<td width="30%" valign="top" bgcolor="#EEEEEE"><strong>Template Specific
Navigation</strong><br /><br />
<a href="#">Link 1</a><br />
<a href="#">Link 2</a><br />
<a href="#">Link 3</a><br />
<td width="70%" valign="top"><?php
echo $pagemaincontent;
<br />
<table width="100%" cellspacing="0" cellpadding="10" border="0">
<td colspan="2" bgcolor="#33FFFF">Template Specific Footer</td>

Now any pages that we would like to have adhere to the template only need to define the page specific variables and include our master.php file.

//Buffer larger content areas like the main page content
<em>Page Specific Content Text</em><br />
Lorem ipsum dolor sit amet, consectetuer adipiscing
elit, sed nonummy nibh euismod tincidunt ut laoreet
dolore magna aliat volutpat. Ut wisi enim ad minim
veniam, quis nostrud exercita ullamcorper
suscipit lobortis nisl ut aliquip ex consequat.
<br /><br />
Duis autem vel eum iriure dolor in hendrerit in
vulputate velit molestie consequat, vel illum
dolore eu feugiat nulla facilisis ats eros et
accumsan et iusto odio dignissim qui blandit
prasent up zzril delenit augue duis dolore te
feugait nulla facilisi. Lorem euismod tincidunt
erat volutpat.
//Assign all Page Specific variables
$pagemaincontent = ob_get_contents();
$pagetitle = "Page Specific Title Text";
//Apply the template

Even though it's not perfectly aligned with ASP.NET's Master Page feature set, the technique described above allows us to consolidate what might otherwise be numerous server-side include files.

July 21, 2006

Control Designer Gotcha

This week I've been programming a custom web server control. It required some specific behavior while being manipulated in the design view of Visual Studio 2005. To achieve this I decided to extend a ContainerControlDesigner to suit my needs. In order to test my new control as I worked on it, I added my efforts to a web project.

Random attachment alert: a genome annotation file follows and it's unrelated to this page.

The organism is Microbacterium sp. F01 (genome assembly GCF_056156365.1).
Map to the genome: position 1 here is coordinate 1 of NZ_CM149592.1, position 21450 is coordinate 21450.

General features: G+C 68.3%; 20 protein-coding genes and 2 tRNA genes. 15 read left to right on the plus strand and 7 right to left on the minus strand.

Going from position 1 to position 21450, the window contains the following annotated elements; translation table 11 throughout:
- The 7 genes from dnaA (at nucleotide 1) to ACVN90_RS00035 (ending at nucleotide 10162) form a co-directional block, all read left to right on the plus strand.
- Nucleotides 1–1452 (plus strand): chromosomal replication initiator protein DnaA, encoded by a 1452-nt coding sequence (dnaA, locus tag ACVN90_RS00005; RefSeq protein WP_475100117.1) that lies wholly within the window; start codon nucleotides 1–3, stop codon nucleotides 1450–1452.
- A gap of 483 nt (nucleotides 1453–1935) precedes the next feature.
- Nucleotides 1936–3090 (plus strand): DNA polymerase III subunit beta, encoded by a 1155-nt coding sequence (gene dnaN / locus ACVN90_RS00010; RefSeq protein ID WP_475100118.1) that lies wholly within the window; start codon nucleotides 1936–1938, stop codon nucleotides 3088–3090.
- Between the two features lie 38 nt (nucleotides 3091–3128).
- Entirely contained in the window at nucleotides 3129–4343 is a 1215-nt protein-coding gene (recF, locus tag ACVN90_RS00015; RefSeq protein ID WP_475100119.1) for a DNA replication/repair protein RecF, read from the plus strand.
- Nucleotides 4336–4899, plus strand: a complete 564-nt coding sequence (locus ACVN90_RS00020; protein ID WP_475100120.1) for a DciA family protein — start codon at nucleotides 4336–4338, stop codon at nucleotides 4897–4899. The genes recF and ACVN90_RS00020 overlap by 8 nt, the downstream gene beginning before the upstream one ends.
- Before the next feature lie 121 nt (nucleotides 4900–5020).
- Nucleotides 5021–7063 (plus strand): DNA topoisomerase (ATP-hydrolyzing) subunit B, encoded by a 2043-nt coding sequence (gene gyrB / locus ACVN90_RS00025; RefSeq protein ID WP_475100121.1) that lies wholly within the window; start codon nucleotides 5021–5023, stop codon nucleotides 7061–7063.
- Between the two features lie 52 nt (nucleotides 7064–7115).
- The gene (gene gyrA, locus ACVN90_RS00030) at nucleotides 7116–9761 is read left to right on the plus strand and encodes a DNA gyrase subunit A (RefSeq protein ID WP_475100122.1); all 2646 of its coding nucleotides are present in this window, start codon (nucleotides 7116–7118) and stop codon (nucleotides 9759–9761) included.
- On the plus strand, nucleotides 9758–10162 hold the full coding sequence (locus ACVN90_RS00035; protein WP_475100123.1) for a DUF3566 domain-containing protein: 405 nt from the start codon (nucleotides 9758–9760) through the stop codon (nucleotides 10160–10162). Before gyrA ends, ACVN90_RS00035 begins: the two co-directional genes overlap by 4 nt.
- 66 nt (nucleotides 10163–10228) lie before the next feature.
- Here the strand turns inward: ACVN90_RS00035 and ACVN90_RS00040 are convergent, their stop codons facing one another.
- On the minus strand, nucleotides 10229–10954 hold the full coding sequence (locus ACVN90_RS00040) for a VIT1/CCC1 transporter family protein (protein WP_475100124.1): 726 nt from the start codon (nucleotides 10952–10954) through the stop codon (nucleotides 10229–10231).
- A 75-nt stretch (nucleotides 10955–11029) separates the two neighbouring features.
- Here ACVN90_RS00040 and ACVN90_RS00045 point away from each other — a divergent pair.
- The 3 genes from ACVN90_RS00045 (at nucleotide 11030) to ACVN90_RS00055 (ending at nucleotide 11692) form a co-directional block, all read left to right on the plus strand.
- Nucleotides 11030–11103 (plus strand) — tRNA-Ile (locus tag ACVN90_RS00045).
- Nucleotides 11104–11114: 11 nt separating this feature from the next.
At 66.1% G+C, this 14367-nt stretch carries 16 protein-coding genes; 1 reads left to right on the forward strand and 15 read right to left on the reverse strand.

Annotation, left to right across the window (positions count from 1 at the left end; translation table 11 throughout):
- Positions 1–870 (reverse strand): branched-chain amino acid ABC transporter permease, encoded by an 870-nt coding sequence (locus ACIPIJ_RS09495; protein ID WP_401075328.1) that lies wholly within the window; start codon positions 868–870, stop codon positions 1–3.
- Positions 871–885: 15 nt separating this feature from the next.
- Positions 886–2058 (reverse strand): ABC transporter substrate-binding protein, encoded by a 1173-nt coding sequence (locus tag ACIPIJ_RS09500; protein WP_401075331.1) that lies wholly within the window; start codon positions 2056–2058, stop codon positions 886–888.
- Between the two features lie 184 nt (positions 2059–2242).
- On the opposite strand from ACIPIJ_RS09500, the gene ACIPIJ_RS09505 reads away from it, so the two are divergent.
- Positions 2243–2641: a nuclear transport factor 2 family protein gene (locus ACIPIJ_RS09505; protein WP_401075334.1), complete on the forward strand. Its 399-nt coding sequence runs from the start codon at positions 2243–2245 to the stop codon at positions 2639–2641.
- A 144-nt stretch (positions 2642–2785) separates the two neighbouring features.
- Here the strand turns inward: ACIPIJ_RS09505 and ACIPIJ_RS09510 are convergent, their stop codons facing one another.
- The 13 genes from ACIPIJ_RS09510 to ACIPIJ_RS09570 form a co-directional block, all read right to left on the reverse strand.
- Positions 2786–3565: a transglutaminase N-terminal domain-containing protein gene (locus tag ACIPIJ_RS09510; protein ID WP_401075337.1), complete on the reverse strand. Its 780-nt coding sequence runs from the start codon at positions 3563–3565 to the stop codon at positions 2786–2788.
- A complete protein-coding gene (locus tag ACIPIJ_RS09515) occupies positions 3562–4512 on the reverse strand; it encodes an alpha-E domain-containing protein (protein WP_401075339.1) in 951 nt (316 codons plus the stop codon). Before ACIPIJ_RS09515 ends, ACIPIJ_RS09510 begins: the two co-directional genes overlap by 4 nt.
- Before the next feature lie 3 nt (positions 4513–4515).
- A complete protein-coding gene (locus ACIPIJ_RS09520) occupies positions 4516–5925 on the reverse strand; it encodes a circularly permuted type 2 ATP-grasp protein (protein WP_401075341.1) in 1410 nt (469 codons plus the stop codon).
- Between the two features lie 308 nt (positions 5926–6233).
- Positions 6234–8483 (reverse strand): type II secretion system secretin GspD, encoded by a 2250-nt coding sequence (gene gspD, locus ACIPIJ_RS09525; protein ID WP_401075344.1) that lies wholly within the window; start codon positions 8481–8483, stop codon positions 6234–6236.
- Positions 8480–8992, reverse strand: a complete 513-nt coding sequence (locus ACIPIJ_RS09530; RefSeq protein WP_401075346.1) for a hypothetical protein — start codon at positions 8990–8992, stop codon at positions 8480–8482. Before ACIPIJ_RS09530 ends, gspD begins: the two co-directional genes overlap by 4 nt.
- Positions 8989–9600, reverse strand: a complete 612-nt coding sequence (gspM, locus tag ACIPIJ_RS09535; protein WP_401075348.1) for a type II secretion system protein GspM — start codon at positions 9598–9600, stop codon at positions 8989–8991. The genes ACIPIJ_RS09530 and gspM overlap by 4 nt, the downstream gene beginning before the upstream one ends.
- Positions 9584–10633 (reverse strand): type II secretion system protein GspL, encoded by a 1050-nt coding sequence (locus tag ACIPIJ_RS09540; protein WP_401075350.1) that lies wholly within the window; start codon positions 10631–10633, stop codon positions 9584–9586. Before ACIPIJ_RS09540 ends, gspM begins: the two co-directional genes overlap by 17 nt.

However, despite importing the ContainerControlDesigner's namespace (System.Web.UI.Design), the class definition could not be found and as a result it wouldn't compile. I discovered that the classes in the System.Web.UI.Design namespace belong to the System.Design.dll assembly which is not referenced by default in a Visual Studio 2005 web project. I had mistakenly assumed this class was already a part of the referenced System.Web.dll. After adding a reference to System.Design.dll (see image below) my custom control designer compiled flawlessly.

July 08, 2006

MacBook Pro 10.4.7 Kernel Panic Issue

I encountered an issue with my MacBook Pro today that was somewhat troublesome to fix. After months of flawless operation my Mac suddenly started experiencing kernel panics on every boot occuring less than a minute after arriving at the login screen. Since Boot Camp is installed I feared the worst, especially after catching wind of some horror stories on Apple's support forums.

After further research I was relieved to find a simple solution. It turns out that two versions of Apple's 10.4.7 upgrade were released on the same day. I was able to boot into OS X's "Safe Mode" by restarting the computer and holding down the Shift key. Once booted I checked my version of the OS by clicking the "Apple Menu -> About This Mac" option, clicking the "More Info" button and highlighting the "Software" header in the left navigation area. Software update had installed build 8J2135, the first version of the 10.4.7 upgrade that happened to be missing some key files. I downloaded and installed the fixed upgrade (build 8J2135a) from here and encountered no further problems.

June 24, 2006

Getting Visual Studio 2005 and IIS 5.1 to Play Nice

Visual Studio 2005The other day I installed Visual Studio 2005 on one of my workstations and proceeded to create an ASP.NET web service. For the most part the Casinni webserver that's built into Visual Studio served my testing needs. But I eventually reached a point where I wanted to run the application on IIS just to make sure it encountered no problems in the target environment.